“Even with our back office’s inventory module, our managers were there until the break of dawn and didn’t have time to review the meaning of those numbers”
After the success Johnson and The Pump House experienced with Partender’s innovative counting tool and Compeat integration, Hundsdorfer started rolling it out to other Prime locations. Now, all Ruth’s Chris locations in the group have standardized inventory operations on Partender, so anyone can easily do accurate, fast inventory and there are no more fluctuations from arbitrary guessing. Also, since Johnson and fellow GMs are now able to do a fast, accurate inventory more frequently, they are also able to put more data — more accurate data — into Compeat, which results in more powerful reporting and analytics. And the GMs actually have the time to review these analytics, to make better business decisions.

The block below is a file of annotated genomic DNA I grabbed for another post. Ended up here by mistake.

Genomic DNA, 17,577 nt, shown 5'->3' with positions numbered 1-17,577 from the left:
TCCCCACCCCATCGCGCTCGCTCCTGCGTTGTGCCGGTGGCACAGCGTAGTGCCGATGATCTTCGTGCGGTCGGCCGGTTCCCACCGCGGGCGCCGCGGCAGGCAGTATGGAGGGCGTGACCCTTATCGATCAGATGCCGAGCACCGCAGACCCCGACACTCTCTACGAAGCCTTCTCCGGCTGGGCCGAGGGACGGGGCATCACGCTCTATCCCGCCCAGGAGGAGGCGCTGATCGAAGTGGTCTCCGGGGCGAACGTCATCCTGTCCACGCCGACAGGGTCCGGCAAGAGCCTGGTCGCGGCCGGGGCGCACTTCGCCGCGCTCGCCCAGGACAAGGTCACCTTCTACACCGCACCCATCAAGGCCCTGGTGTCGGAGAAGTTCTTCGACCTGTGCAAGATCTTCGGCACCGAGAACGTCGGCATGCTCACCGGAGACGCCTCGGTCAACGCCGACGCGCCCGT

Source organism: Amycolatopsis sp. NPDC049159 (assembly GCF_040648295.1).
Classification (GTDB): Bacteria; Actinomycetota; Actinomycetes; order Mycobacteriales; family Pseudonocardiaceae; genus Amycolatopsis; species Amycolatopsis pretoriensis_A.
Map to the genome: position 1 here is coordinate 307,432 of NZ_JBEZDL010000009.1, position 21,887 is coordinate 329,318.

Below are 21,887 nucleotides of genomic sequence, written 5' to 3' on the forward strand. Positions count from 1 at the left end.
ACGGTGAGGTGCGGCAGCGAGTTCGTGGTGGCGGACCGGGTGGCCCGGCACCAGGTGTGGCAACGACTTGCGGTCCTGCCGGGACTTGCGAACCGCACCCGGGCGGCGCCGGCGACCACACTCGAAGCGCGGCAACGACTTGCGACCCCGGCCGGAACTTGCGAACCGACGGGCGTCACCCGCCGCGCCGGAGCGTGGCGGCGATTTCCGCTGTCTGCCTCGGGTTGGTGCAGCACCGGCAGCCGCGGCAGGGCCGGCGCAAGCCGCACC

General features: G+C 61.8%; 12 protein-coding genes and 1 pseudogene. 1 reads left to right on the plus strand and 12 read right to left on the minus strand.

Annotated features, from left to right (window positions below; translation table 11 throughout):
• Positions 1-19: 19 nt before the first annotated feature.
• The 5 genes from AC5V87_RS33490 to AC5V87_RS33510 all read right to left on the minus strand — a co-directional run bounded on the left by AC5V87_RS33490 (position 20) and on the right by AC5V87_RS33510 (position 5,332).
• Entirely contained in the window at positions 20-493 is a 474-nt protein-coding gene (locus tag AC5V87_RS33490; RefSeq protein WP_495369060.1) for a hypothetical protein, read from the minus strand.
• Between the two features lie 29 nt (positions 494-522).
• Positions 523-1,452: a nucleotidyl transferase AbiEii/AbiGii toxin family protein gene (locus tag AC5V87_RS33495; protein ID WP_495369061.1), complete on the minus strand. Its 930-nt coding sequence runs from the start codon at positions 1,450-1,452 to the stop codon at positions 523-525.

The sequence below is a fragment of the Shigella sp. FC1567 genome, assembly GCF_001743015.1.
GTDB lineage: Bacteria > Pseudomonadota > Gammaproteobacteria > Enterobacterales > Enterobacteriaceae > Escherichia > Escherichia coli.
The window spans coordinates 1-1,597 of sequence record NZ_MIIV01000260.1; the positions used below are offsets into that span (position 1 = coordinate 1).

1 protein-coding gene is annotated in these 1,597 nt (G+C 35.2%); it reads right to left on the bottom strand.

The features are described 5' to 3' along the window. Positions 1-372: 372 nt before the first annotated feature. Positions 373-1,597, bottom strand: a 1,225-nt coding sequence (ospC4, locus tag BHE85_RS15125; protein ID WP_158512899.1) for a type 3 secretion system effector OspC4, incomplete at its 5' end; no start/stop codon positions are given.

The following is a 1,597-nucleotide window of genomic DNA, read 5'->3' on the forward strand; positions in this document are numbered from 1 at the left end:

Hundsdorfer says, “We have weekly meetings with our GMs where we review our target cost to our actual, so we can improve our business. Thanks to Partender, we get consistent, accurate numbers we can trust. Our GMs aren’t bogged down with paperwork; they can spend time reviewing numbers that matter. [Since inventory doesn’t take seven to eight hours] the GMs can also have two days off, which is unprecedented in our industry and helps us attract and keep the best people.” Ironically, even though the GMs may do inventory more often now, Hundsdorfer mentions the complaints about inventory have stopped. “Everyone knows what’s expected of them.”
In the first few months of use on Partender, Johnson went from twice-a-month to weekly inventory on Partender. And instead of spending almost 8 hours on a questionable count, Chris was able to complete a consistent, accurate count and import the data into Compeat in 2.5 hours.
Even if your organization is not ready to take the innovative management leaps that Charlotte Prime has taken with its beverage program, you can still find small ways to excite, engage and empower your team, while having everyone